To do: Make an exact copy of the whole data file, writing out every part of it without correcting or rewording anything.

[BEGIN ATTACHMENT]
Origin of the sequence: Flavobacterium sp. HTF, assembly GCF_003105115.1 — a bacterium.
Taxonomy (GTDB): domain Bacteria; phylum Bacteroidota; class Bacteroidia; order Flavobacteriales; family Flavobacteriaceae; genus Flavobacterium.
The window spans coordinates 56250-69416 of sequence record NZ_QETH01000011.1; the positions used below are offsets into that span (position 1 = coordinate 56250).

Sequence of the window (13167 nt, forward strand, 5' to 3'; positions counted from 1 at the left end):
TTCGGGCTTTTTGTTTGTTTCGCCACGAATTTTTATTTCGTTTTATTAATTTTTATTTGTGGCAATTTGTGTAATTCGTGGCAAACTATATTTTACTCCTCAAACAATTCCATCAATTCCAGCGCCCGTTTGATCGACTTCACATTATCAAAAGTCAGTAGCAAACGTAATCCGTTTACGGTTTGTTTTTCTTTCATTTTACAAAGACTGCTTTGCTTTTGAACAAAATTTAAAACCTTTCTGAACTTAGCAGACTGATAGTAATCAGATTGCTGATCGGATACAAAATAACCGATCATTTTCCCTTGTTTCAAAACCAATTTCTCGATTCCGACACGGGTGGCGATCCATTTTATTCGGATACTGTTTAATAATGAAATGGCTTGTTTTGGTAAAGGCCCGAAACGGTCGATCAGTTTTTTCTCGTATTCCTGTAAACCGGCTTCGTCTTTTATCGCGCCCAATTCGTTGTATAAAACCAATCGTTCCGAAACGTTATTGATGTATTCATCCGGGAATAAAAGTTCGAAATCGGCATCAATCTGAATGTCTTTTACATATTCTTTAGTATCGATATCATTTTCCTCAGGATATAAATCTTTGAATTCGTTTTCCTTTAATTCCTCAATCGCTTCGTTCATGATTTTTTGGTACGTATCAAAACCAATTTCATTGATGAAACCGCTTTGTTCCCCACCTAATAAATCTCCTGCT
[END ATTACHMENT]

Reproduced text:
Origin of the sequence: Flavobacterium sp. HTF, assembly GCF_003105115.1 — a bacterium.
Taxonomy (GTDB): domain Bacteria; phylum Bacteroidota; class Bacteroidia; order Flavobacteriales; family Flavobacteriaceae; genus Flavobacterium.
The window spans coordinates 56250-69416 of sequence record NZ_QETH01000011.1; the positions used below are offsets into that span (position 1 = coordinate 56250).

Sequence of the window (13167 nt, forward strand, 5' to 3'; positions counted from 1 at the left end):
TTCGGGCTTTTTGTTTGTTTCGCCACGAATTTTTATTTCGTTTTATTAATTTTTATTTGTGGCAATTTGTGTAATTCGTGGCAAACTATATTTTACTCCTCAAACAATTCCATCAATTCCAGCGCCCGTTTGATCGACTTCACATTATCAAAAGTCAGTAGCAAACGTAATCCGTTTACGGTTTGTTTTTCTTTCATTTTACAAAGACTGCTTTGCTTTTGAACAAAATTTAAAACCTTTCTGAACTTAGCAGACTGATAGTAATCAGATTGCTGATCGGATACAAAATAACCGATCATTTTCCCTTGTTTCAAAACCAATTTCTCGATTCCGACACGGGTGGCGATCCATTTTATTCGGATACTGTTTAATAATGAAATGGCTTGTTTTGGTAAAGGCCCGAAACGGTCGATCAGTTTTTTCTCGTATTCCTGTAAACCGGCTTCGTCTTTTATCGCGCCCAATTCGTTGTATAAAACCAATCGTTCCGAAACGTTATTGATGTATTCATCCGGGAATAAAAGTTCGAAATCGGCATCAATCTGAATGTCTTTTACATATTCTTTAGTATCGATATCATTTTCCTCAGGATATAAATCTTTGAATTCGTTTTCCTTTAATTCCTCAATCGCTTCGTTCATGATTTTTTGGTACGTATCAAAACCAATTTCATTGATGAAACCGCTTTGTTCCCCACCTAATAAATCTCCTGCT